Tuesday, November 6, 2012
Last month we learned that the theme for the 2013 summer reading program will be “Dig into Reading.” As archaeologists who specialize in working with the public, we are excited about the potential of partnering with our local libraries. In addition to sending out a list of our standard programs for youth and adults, we put together a top ten list of books they may want to consider adding to their catalog or pulling from the shelves for table top displays.
1. Archaeologists Dig for Clues by Kate Duke, HarperCollins, 1997.
2. America’s REAL First Thanksgiving by Robyn Gioia, Pineapple Press , 2007.
3. Dave the Potter: Artist, Poet, Slave by Laban Carrick Hill, Little, Brown, 2010.
4. The Timucua Indians : A Native American Detective Story by Kelley G. Weitzel, University Press of Florida, 2000.
5. Fort Mose: Colonial America’s Black Fortress of Freedom by Kathleen Deagan and Darcie MacMahon, University Press of Florida, 1995.
6. Journeys with Florida’s Indians by Kelley G. Weitzel, University Press of Florida, 2002.
7. Motel of the Mysteries by David Macaulay, Houghton Mifflin Company, 1979.
8. Shipwreck by Claire Aston and Peter Dennis, Fast Forward series by Barron's, 2001.
9. Archaeology for Kids: Uncovering the Mysteries of Our Past by Richard Panchyk, Chicago Review Press, 2001.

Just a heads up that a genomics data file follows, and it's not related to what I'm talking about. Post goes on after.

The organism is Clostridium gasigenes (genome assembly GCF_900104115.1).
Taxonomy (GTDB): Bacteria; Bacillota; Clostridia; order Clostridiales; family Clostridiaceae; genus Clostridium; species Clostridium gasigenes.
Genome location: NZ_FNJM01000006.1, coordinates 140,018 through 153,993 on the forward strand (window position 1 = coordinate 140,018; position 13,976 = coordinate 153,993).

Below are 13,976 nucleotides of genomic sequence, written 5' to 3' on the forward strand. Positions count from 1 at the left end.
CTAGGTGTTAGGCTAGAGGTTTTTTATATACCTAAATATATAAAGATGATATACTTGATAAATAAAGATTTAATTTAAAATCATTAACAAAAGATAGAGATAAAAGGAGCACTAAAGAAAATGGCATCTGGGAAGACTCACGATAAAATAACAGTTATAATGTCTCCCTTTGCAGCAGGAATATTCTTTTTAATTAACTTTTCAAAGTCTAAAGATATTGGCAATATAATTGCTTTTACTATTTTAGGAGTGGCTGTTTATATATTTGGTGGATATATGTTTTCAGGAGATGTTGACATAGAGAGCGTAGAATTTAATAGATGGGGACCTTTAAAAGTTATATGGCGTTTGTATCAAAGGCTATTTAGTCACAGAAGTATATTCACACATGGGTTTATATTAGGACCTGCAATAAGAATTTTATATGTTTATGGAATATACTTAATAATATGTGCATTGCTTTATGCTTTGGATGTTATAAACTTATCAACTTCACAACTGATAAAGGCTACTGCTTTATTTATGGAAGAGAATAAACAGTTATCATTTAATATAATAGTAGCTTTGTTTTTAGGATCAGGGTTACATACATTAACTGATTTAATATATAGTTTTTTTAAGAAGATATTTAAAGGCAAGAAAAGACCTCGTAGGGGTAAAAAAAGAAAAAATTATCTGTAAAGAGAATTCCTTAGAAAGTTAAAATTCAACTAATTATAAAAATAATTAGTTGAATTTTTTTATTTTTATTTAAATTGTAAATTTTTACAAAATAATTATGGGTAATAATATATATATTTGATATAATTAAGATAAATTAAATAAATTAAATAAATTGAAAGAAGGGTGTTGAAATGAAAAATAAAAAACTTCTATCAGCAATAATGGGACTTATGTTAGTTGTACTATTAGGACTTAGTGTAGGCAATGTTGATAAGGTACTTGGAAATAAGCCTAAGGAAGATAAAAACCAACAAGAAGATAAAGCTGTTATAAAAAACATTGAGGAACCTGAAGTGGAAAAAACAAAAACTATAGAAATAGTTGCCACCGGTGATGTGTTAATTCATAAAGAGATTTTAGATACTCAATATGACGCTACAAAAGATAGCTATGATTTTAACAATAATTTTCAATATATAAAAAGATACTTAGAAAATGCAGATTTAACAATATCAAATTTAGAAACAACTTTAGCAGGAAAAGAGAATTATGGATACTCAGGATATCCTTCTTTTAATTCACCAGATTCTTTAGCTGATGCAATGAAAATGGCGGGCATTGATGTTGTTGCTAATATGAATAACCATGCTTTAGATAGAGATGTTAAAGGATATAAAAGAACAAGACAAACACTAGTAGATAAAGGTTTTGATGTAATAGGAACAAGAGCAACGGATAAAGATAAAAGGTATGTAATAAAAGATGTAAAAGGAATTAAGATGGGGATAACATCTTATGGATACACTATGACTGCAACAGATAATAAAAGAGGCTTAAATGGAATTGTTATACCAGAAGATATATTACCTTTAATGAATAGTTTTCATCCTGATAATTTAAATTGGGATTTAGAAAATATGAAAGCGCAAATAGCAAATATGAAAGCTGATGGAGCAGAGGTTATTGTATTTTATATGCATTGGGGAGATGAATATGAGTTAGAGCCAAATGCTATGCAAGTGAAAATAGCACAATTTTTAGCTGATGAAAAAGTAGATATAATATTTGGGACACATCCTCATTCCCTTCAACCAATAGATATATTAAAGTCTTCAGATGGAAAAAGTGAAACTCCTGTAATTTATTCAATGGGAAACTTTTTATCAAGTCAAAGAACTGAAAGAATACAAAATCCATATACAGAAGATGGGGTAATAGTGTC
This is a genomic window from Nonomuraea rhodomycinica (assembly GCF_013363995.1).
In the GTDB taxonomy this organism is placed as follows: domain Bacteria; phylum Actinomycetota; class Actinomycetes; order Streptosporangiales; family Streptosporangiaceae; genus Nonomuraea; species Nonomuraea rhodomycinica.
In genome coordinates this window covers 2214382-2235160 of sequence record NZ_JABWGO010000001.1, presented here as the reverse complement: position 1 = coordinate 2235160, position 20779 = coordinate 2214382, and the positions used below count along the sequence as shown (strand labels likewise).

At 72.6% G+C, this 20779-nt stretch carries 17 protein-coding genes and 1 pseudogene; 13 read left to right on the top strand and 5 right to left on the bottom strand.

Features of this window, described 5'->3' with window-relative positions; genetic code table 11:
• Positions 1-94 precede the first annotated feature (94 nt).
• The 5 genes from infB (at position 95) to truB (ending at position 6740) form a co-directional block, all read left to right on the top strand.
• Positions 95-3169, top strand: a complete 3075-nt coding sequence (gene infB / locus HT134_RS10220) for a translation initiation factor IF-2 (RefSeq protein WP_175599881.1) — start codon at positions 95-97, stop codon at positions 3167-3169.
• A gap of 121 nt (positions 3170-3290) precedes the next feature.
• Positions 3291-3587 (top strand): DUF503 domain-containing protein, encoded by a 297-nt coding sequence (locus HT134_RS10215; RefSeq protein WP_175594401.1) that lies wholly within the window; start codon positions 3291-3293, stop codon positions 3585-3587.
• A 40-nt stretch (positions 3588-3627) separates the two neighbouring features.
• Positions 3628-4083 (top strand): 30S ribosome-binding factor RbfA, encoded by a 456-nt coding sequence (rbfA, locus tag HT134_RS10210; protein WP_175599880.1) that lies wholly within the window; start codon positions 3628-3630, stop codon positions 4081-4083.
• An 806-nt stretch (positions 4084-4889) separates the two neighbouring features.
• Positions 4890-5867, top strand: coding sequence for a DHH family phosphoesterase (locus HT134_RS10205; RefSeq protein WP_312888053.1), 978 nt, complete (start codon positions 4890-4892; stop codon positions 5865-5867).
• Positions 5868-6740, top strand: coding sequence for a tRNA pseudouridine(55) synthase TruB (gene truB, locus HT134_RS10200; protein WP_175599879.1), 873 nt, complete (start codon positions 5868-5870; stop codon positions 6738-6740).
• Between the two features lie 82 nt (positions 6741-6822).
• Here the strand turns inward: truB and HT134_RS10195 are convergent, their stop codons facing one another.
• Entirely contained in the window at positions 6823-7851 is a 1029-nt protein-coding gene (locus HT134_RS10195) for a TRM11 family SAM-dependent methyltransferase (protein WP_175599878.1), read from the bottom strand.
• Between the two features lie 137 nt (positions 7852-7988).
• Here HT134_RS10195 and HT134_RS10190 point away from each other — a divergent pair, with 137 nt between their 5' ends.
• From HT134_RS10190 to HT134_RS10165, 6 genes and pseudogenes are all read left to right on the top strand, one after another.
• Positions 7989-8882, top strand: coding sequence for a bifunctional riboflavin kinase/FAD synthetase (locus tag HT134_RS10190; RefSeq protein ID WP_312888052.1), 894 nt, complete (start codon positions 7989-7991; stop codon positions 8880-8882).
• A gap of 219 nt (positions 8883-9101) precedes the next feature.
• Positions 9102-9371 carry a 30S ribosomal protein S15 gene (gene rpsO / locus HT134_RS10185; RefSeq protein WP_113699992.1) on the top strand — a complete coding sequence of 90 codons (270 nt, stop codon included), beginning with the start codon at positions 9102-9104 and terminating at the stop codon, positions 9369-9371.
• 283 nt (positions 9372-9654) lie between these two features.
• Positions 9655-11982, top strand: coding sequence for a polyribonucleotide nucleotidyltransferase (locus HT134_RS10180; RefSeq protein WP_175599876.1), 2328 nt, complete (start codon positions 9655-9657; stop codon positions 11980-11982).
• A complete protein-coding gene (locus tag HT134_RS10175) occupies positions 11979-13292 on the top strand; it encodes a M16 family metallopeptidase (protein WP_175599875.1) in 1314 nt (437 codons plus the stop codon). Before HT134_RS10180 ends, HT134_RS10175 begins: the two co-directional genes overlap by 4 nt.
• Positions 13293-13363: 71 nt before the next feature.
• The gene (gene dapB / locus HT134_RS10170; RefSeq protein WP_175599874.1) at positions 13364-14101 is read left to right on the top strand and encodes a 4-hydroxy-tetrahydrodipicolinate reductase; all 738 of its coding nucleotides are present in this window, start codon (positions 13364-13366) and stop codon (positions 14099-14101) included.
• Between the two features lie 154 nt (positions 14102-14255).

10. The Magic School Bus Shows and Tells: A Book about Archaeology by Jack Posner, Scholastic Inc., 1997.
Libraries: please help us promote the stewardship of Florida’s archaeological resources. Our ethics do not allow for us to place monetary amounts on objects (artifacts are worth information, not money) or to encourage the public to dig unsupervised, as archaeology is a precise science with much more activity than just digging. Sites on state—and often county and city—property are protected by law because of their fragile nature. We want to encourage the public to learn about their past in an effort to protect these places for the future.
Have a favorite not on our list? Share it with our readers in our comments section!
Text: Sarah Miller, FPAN staff. Image compiled from Google image search of titles.